Arthritis Society Canada announces $1 million for paradigm-shifting research
10 projects to receive Ignite Research Grants
Most people associate sugar and other carbohydrates with, perhaps, a box of donuts. But what if understanding these compounds could hold the clue to halting the inflammation that makes arthritis worse?
Two projects examining sugar and other carbohydrates at the cellular level are among 10 new projects that have been awarded Ignite Research Grants from Arthritis Society Canada. Made possible by donor funds, the grants represent a $1 million investment into developing and testing high-potential, but high-risk ideas that challenge our understanding of arthritis.
“Arthritis is a devastating, chronic condition and six million Canadians are aching for a cure,” says Dr. Sian Bevan, Chief Science Officer at Arthritis Society Canada. “Ignite Research Grants enable paradigm-shifting ideas to be explored.”
Dr. Simon Wisnovsky of the University of British Columbia is receiving $100,000 over two years to study if the sugars that attach to certain immune cells in our bodies might be causing excess inflammation that leads to arthritis. The research may uncover new molecules that can be targeted with drugs to reduce the severity of arthritis.
Dr. Landon Edgar at the University of Toronto is receiving $100,000 over two years to identify if defects on the carbohydrate coating that is present on all immune cells could be targeted to improve the early diagnosis and treatment of axial spondyloarthritis, a painful type of arthritis that affects the spine, often in early adulthood.
Last year, Arthritis Society Canada invested $5.3 million in research through its inaugural Ignite Research Grants, as well as through the Stars Career Development Awards, the Strategic Operating Grants and research training awards. All of these projects are selected for funding after a competitive process that draws on the expert input of scientists, clinicians and patients.
Here's a list of this year’s other eight Ignite Research Grant recipients:
Dr. Abdelaziz Amrani, Université de Sherbrooke: developing an innovative new approach to rheumatoid arthritis therapy using immune cells, called dendritic cells, that are genetically engineered to fight inflammation. These experiments could accelerate a potential immunotherapy for rheumatoid arthritis into clinical trials.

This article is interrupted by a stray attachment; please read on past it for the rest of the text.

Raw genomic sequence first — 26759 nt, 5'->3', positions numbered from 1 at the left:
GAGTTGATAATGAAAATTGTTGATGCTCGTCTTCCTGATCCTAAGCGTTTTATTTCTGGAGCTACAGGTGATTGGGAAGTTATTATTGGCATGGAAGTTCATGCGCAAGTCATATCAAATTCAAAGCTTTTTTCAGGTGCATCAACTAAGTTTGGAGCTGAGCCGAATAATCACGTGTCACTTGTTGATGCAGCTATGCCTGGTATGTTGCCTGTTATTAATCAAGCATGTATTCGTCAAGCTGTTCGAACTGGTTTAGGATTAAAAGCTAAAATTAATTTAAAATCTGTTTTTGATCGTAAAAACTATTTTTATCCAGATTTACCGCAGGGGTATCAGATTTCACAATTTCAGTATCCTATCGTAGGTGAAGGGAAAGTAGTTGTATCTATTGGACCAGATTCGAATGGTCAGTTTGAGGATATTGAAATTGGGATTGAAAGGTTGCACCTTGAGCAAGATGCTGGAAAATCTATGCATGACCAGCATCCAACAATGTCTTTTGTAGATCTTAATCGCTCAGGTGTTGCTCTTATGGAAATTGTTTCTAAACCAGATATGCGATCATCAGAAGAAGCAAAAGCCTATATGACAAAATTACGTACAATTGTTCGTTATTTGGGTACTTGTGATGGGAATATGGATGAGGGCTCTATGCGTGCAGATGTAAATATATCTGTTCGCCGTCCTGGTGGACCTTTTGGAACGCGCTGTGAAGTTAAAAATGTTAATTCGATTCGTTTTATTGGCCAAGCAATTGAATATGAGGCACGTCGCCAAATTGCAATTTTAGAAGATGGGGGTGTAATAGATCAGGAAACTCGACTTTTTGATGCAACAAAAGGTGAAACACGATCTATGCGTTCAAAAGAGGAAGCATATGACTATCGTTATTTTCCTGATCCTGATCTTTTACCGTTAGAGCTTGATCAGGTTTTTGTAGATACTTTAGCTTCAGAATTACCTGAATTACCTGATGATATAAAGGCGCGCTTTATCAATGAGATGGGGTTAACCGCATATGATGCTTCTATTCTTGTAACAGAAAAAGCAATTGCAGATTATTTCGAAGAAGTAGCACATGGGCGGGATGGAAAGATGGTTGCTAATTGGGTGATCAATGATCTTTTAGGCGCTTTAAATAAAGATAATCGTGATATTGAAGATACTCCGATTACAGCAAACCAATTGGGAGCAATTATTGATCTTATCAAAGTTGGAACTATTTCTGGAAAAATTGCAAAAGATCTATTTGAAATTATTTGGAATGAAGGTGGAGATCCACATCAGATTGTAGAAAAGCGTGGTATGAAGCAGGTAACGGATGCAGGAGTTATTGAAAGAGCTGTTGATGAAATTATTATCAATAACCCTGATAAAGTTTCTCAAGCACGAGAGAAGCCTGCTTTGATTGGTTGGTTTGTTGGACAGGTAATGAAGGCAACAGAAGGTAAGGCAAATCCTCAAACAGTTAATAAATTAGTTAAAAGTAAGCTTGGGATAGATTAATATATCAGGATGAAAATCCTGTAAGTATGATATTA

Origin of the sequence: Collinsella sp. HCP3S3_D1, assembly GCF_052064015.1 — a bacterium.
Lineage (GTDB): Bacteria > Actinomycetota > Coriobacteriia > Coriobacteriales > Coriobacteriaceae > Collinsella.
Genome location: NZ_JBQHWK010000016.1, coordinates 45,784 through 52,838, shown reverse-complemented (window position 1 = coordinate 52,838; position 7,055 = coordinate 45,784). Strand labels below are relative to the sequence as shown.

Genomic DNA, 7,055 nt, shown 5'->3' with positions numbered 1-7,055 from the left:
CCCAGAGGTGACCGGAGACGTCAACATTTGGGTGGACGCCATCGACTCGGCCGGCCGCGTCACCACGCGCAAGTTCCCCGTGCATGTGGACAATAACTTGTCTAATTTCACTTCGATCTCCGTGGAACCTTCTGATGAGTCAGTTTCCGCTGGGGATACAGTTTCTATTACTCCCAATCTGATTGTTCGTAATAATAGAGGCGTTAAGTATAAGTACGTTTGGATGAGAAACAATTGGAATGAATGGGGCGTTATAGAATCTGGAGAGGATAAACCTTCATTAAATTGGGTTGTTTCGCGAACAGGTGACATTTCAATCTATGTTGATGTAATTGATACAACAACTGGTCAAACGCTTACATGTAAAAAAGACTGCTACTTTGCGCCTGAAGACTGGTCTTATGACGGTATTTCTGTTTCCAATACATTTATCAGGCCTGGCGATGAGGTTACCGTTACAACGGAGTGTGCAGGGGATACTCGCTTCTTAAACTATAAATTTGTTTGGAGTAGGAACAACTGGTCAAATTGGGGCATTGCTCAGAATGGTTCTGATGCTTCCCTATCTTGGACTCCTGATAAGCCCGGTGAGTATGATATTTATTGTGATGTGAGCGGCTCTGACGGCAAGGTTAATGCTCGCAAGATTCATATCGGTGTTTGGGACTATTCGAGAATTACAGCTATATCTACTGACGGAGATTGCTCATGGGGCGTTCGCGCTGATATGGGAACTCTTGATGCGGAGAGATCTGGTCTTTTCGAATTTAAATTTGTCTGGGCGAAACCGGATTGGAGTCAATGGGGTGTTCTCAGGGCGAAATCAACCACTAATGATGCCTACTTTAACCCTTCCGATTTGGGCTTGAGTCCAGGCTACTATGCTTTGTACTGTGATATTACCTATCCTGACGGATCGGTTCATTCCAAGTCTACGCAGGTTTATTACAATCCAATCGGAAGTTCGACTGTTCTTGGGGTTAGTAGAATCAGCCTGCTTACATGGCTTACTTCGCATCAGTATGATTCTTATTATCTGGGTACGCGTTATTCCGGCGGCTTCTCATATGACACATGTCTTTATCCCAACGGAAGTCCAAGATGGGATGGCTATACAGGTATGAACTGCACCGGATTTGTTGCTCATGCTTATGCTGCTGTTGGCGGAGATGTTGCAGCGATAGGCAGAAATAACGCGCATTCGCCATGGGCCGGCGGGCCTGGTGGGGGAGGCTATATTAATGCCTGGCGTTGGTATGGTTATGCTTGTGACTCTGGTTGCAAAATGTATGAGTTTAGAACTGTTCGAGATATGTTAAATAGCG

Dr. Nikolas Knowles, University of Waterloo: using a new imaging technology that can detect changes in multiple tissues, not just cartilage, to assess shoulder osteoarthritis. If successful, this could change how medical imaging is used to quickly and cost-effectively diagnose early osteoarthritis and assess treatment options.
Dr. Geoffrey Ng, Western University: using a state-of-the-art robot to move hip joints while a medical imaging scanner captures the synovial fluid’s movements to provide insights into how hip impingement could lead to osteoarthritis as well as how to improve hip surgery to promote joint health.
Dr. Sophie Roux, Université de Sherbrooke: studying bone destruction in rheumatoid arthritis by analyzing blood cells called osteomorphs. This could identify distinct subtypes of the disease as well as biomarkers to help recognize severe forms of rheumatoid arthritis early, before permanent damage occurs.
Dr. Atena Roshan Fekr, University Health Network: testing a first-of-its-kind “tele-rehabilitation” technology, Buddy4Rehab, to automatically analyze a person’s exercise performance and the pain level using a 3D camera system and artificial intelligence to provide real-time feedback to the user. If successful, this system could empower people with arthritis to stay active at home, while also reducing healthcare costs.
Dr. Jean-Sébastien Roy, Université Laval: developing a system of wearable sensors for the shoulder to estimate physical work demands and provide feedback to the user to help them protect their joint. If successful, this research could reduce arthritis-related workplace disabilities and help keep people in the workforce.
Dr. Brett Thombs, Jewish General Hospital: developing and administering a tool to assess pain sources and pain patterns in more than 1,400 people with scleroderma around the world. This research will shed light on the complexities of scleroderma pain in unprecedented detail and provide avenues for future research and improved pain management.
Dr. Cari Whyne, Sunnybrook Research Institute: developing a large integrated database with high-quality data from patients’ entire joint replacement journey to help understand how they will do after their surgery. This research will help proactively identify patients who may need more support, reduce surgical complications, improve patient outcomes, improve access to care, and reduce associated healthcare system costs.
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About Arthritis Society Canada
Arthritis Society Canada is a national health charity, fueled by donors and volunteers, with a mission to fight the fire of arthritis with the fire of research, advocacy, innovation, information and support. Arthritis Society Canada is accredited under Imagine Canada’s Standards Program. For more information, visit arthritis.ca.
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